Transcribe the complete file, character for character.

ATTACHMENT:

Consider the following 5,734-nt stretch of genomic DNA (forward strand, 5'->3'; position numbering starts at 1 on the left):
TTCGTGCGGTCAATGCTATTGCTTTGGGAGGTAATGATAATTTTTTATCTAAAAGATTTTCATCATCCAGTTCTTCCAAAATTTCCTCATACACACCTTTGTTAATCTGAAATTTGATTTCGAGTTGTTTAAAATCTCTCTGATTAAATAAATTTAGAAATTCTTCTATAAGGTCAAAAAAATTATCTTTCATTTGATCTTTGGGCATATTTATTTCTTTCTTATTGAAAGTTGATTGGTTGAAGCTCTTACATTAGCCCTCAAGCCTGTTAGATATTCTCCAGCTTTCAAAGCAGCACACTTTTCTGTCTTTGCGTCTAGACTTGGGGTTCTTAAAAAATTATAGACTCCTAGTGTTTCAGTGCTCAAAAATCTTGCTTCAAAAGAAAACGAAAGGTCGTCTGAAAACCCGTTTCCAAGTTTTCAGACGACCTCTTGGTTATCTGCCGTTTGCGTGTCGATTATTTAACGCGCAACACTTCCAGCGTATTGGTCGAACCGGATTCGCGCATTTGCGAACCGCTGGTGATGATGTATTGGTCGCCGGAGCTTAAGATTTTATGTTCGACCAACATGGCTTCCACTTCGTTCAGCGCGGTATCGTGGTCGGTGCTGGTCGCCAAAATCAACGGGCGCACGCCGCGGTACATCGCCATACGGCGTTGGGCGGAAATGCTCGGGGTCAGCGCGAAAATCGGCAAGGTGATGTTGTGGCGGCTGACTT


Consider the following 5,734-nt stretch of genomic DNA (forward strand, 5'->3'; position numbering starts at 1 on the left):
TTCGTGCGGTCAATGCTATTGCTTTGGGAGGTAATGATAATTTTTTATCTAAAAGATTTTCATCATCCAGTTCTTCCAAAATTTCCTCATACACACCTTTGTTAATCTGAAATTTGATTTCGAGTTGTTTAAAATCTCTCTGATTAAATAAATTTAGAAATTCTTCTATAAGGTCAAAAAAATTATCTTTCATTTGATCTTTGGGCATATTTATTTCTTTCTTATTGAAAGTTGATTGGTTGAAGCTCTTACATTAGCCCTCAAGCCTGTTAGATATTCTCCAGCTTTCAAAGCAGCACACTTTTCTGTCTTTGCGTCTAGACTTGGGGTTCTTAAAAAATTATAGACTCCTAGTGTTTCAGTGCTCAAAAATCTTGCTTCAAAAGAAAACGAAAGGTCGTCTGAAAACCCGTTTCCAAGTTTTCAGACGACCTCTTGGTTATCTGCCGTTTGCGTGTCGATTATTTAACGCGCAACACTTCCAGCGTATTGGTCGAACCGGATTCGCGCATTTGCGAACCGCTGGTGATGATGTATTGGTCGCCGGAGCTTAAGATTTTATGTTCGACCAACATGGCTTCCACTTCGTTCAGCGCGGTATCGTGGTCGGTGCTGGTCGCCAAAATCAACGGGCGCACGCCGCGGTACATCGCCATACGGCGTTGGGCGGAAATGCTCGGGGTCAGCGCGAAAATCGGCAAGGTGATGTTGTGGCGGCTGACTT